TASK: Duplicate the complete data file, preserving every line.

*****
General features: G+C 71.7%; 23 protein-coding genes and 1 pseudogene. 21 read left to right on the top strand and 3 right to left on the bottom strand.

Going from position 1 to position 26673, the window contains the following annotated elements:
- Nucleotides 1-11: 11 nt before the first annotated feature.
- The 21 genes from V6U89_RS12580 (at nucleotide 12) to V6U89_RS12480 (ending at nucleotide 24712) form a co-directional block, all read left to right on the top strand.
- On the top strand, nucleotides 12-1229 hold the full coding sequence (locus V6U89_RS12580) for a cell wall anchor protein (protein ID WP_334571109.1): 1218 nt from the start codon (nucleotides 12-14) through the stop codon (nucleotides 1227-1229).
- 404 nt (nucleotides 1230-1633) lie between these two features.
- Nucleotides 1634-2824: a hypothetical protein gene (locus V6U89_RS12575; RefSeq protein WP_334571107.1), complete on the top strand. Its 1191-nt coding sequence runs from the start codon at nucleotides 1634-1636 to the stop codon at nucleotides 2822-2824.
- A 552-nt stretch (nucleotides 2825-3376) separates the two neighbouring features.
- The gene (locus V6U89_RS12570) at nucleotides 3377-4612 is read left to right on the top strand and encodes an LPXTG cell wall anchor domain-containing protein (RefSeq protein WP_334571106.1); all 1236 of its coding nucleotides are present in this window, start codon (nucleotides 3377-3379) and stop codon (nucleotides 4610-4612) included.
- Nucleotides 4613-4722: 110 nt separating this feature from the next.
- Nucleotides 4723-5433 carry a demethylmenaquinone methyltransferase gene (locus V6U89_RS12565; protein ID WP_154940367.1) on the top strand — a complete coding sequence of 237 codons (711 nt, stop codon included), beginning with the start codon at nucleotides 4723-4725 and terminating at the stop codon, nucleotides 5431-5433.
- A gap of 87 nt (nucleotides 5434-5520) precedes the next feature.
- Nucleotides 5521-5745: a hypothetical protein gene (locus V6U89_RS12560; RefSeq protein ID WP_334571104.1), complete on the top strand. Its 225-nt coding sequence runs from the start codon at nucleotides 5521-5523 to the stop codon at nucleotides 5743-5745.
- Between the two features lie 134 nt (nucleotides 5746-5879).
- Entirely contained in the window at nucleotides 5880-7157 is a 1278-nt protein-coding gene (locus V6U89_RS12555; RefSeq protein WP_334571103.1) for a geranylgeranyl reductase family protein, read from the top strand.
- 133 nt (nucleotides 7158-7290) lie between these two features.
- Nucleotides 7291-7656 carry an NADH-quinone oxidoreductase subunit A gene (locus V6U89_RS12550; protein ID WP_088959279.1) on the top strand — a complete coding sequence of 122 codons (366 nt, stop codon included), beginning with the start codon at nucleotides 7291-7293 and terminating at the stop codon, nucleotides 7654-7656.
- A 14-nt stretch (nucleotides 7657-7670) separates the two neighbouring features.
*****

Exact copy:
General features: G+C 71.7%; 23 protein-coding genes and 1 pseudogene. 21 read left to right on the top strand and 3 right to left on the bottom strand.

Going from position 1 to position 26673, the window contains the following annotated elements:
- Nucleotides 1-11: 11 nt before the first annotated feature.
- The 21 genes from V6U89_RS12580 (at nucleotide 12) to V6U89_RS12480 (ending at nucleotide 24712) form a co-directional block, all read left to right on the top strand.
- On the top strand, nucleotides 12-1229 hold the full coding sequence (locus V6U89_RS12580) for a cell wall anchor protein (protein ID WP_334571109.1): 1218 nt from the start codon (nucleotides 12-14) through the stop codon (nucleotides 1227-1229).
- 404 nt (nucleotides 1230-1633) lie between these two features.
- Nucleotides 1634-2824: a hypothetical protein gene (locus V6U89_RS12575; RefSeq protein WP_334571107.1), complete on the top strand. Its 1191-nt coding sequence runs from the start codon at nucleotides 1634-1636 to the stop codon at nucleotides 2822-2824.
- A 552-nt stretch (nucleotides 2825-3376) separates the two neighbouring features.
- The gene (locus V6U89_RS12570) at nucleotides 3377-4612 is read left to right on the top strand and encodes an LPXTG cell wall anchor domain-containing protein (RefSeq protein WP_334571106.1); all 1236 of its coding nucleotides are present in this window, start codon (nucleotides 3377-3379) and stop codon (nucleotides 4610-4612) included.
- Nucleotides 4613-4722: 110 nt separating this feature from the next.
- Nucleotides 4723-5433 carry a demethylmenaquinone methyltransferase gene (locus V6U89_RS12565; protein ID WP_154940367.1) on the top strand — a complete coding sequence of 237 codons (711 nt, stop codon included), beginning with the start codon at nucleotides 4723-4725 and terminating at the stop codon, nucleotides 5431-5433.
- A gap of 87 nt (nucleotides 5434-5520) precedes the next feature.
- Nucleotides 5521-5745: a hypothetical protein gene (locus V6U89_RS12560; RefSeq protein ID WP_334571104.1), complete on the top strand. Its 225-nt coding sequence runs from the start codon at nucleotides 5521-5523 to the stop codon at nucleotides 5743-5745.
- Between the two features lie 134 nt (nucleotides 5746-5879).
- Entirely contained in the window at nucleotides 5880-7157 is a 1278-nt protein-coding gene (locus V6U89_RS12555; RefSeq protein WP_334571103.1) for a geranylgeranyl reductase family protein, read from the top strand.
- 133 nt (nucleotides 7158-7290) lie between these two features.
- Nucleotides 7291-7656 carry an NADH-quinone oxidoreductase subunit A gene (locus V6U89_RS12550; protein ID WP_088959279.1) on the top strand — a complete coding sequence of 122 codons (366 nt, stop codon included), beginning with the start codon at nucleotides 7291-7293 and terminating at the stop codon, nucleotides 7654-7656.
- A 14-nt stretch (nucleotides 7657-7670) separates the two neighbouring features.